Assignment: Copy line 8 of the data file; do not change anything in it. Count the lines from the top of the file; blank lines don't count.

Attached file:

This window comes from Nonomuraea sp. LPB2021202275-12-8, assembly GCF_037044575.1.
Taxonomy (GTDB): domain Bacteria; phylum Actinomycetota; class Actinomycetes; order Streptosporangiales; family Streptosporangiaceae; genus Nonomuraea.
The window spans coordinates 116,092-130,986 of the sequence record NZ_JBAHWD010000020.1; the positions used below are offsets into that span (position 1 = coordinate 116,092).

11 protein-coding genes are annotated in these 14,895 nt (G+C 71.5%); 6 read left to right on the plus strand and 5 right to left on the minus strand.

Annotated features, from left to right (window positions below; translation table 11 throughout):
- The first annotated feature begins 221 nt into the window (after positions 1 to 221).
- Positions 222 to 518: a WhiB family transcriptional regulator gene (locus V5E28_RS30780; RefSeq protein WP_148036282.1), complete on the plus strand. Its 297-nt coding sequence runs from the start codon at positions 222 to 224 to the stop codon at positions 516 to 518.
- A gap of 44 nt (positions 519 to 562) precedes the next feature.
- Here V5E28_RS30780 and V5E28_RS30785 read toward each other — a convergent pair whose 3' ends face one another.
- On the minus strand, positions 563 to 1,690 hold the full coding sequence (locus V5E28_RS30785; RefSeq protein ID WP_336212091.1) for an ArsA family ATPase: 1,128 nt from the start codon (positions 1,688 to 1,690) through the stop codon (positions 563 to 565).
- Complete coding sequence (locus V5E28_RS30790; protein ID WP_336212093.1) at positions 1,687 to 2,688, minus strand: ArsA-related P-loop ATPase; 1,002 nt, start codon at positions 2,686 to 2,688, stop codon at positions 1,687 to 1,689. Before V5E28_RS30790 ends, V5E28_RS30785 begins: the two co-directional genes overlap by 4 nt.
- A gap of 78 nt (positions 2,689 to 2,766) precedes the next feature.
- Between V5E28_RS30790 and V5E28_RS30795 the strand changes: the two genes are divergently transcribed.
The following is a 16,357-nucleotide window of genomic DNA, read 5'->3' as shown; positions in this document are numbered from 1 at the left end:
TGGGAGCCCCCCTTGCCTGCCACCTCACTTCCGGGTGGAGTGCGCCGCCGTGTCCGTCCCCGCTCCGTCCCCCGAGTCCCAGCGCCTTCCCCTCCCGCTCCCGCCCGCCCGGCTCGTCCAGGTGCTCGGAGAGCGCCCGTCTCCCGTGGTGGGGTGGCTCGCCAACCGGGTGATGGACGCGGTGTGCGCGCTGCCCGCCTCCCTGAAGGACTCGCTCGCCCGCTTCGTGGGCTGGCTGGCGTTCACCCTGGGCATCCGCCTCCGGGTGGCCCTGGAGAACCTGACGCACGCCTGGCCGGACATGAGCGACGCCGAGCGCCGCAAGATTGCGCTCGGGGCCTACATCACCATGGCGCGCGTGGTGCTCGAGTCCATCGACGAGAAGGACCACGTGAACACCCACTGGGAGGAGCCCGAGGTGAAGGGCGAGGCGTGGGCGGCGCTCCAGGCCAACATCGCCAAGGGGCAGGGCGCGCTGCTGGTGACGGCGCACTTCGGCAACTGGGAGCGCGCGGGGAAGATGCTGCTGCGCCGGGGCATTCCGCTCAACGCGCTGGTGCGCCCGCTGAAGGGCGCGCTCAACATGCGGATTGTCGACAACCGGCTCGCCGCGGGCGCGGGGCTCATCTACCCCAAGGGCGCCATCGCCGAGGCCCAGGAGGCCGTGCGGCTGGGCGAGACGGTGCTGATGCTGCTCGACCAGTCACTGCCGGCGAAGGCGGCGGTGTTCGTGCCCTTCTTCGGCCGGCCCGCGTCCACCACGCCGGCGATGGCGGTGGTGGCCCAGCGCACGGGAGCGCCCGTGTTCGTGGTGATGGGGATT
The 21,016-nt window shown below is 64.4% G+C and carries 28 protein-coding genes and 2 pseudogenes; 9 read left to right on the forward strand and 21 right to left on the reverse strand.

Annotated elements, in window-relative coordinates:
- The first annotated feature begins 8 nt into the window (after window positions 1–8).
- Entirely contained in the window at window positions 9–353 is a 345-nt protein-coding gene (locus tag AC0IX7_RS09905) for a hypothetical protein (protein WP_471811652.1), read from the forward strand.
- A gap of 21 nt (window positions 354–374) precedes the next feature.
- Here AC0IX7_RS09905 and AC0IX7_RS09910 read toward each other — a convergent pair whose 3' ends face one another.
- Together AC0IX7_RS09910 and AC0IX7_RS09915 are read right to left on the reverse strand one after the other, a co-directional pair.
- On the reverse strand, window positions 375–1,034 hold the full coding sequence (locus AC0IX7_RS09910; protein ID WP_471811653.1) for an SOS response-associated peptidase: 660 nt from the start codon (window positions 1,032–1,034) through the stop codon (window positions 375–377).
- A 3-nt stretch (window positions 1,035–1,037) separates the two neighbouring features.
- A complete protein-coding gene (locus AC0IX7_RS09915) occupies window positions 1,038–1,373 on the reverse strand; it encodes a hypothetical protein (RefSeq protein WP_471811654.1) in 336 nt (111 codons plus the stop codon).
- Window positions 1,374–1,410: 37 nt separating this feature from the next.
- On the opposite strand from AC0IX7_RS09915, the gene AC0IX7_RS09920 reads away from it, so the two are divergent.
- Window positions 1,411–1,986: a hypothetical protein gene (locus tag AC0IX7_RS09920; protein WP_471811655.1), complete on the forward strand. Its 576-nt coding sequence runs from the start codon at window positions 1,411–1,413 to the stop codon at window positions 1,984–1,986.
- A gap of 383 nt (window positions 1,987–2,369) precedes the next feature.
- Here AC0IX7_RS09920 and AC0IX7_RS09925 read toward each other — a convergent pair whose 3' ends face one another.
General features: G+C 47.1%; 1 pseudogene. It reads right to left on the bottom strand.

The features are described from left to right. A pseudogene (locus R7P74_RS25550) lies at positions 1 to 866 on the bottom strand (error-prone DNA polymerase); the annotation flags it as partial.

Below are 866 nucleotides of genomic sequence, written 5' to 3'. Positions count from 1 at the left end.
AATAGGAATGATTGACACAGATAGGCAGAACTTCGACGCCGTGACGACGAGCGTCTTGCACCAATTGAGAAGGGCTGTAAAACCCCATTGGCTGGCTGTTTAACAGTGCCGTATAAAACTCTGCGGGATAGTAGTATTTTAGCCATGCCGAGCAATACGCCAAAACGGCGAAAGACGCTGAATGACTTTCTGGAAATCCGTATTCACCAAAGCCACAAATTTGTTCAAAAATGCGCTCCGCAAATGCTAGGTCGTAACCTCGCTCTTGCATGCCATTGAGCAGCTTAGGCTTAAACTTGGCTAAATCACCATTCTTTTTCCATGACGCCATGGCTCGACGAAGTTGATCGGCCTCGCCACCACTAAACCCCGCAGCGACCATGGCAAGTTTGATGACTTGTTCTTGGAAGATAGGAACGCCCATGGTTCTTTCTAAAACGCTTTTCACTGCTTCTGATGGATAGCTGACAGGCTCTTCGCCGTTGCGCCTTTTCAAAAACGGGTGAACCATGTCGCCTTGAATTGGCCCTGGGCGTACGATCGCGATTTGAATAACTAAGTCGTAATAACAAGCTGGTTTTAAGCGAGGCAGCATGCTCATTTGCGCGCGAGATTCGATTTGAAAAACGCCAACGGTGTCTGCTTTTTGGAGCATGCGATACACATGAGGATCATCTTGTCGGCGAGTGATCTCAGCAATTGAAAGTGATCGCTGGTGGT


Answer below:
- A gap of 44 nt (positions 519 to 562) precedes the next feature.